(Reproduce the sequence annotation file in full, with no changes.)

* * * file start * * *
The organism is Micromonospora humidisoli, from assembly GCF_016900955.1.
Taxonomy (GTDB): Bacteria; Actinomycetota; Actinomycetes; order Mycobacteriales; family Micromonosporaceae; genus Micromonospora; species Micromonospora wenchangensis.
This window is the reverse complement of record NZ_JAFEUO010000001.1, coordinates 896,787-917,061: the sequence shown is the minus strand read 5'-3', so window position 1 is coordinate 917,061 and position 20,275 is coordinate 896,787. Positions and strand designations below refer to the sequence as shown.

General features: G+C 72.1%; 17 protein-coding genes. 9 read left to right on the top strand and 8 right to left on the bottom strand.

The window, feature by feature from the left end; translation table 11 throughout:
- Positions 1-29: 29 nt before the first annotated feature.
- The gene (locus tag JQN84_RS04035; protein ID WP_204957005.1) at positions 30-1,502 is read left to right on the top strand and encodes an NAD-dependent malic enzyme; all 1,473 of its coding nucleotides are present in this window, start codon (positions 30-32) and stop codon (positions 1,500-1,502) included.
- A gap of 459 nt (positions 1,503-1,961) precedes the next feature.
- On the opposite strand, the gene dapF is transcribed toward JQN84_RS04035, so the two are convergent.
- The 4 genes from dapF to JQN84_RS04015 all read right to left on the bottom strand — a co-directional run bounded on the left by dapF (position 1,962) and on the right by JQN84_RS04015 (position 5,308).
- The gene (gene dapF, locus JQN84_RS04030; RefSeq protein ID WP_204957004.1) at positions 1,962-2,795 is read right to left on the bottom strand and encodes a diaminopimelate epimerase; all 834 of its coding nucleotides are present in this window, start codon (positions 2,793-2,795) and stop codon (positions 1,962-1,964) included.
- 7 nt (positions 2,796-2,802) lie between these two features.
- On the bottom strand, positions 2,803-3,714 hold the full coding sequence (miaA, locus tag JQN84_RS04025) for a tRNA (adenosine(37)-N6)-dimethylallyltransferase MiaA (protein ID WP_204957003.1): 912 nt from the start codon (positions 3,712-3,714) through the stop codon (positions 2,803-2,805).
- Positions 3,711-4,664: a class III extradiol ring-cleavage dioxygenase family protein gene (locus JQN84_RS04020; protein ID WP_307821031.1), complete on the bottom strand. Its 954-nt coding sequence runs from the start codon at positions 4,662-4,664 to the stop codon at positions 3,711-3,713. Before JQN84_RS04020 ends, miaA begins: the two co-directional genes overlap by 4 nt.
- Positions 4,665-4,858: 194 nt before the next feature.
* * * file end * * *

The organism is Micromonospora humidisoli, from assembly GCF_016900955.1.
Taxonomy (GTDB): Bacteria; Actinomycetota; Actinomycetes; order Mycobacteriales; family Micromonosporaceae; genus Micromonospora; species Micromonospora wenchangensis.
This window is the reverse complement of record NZ_JAFEUO010000001.1, coordinates 896,787-917,061: the sequence shown is the minus strand read 5'-3', so window position 1 is coordinate 917,061 and position 20,275 is coordinate 896,787. Positions and strand designations below refer to the sequence as shown.

General features: G+C 72.1%; 17 protein-coding genes. 9 read left to right on the top strand and 8 right to left on the bottom strand.

The window, feature by feature from the left end; translation table 11 throughout:
- Positions 1-29: 29 nt before the first annotated feature.
- The gene (locus tag JQN84_RS04035; protein ID WP_204957005.1) at positions 30-1,502 is read left to right on the top strand and encodes an NAD-dependent malic enzyme; all 1,473 of its coding nucleotides are present in this window, start codon (positions 30-32) and stop codon (positions 1,500-1,502) included.
- A gap of 459 nt (positions 1,503-1,961) precedes the next feature.
- On the opposite strand, the gene dapF is transcribed toward JQN84_RS04035, so the two are convergent.
- The 4 genes from dapF to JQN84_RS04015 all read right to left on the bottom strand — a co-directional run bounded on the left by dapF (position 1,962) and on the right by JQN84_RS04015 (position 5,308).
- The gene (gene dapF, locus JQN84_RS04030; RefSeq protein ID WP_204957004.1) at positions 1,962-2,795 is read right to left on the bottom strand and encodes a diaminopimelate epimerase; all 834 of its coding nucleotides are present in this window, start codon (positions 2,793-2,795) and stop codon (positions 1,962-1,964) included.
- 7 nt (positions 2,796-2,802) lie between these two features.
- On the bottom strand, positions 2,803-3,714 hold the full coding sequence (miaA, locus tag JQN84_RS04025) for a tRNA (adenosine(37)-N6)-dimethylallyltransferase MiaA (protein ID WP_204957003.1): 912 nt from the start codon (positions 3,712-3,714) through the stop codon (positions 2,803-2,805).
- Positions 3,711-4,664: a class III extradiol ring-cleavage dioxygenase family protein gene (locus JQN84_RS04020; protein ID WP_307821031.1), complete on the bottom strand. Its 954-nt coding sequence runs from the start codon at positions 4,662-4,664 to the stop codon at positions 3,711-3,713. Before JQN84_RS04020 ends, miaA begins: the two co-directional genes overlap by 4 nt.
- Positions 4,665-4,858: 194 nt before the next feature.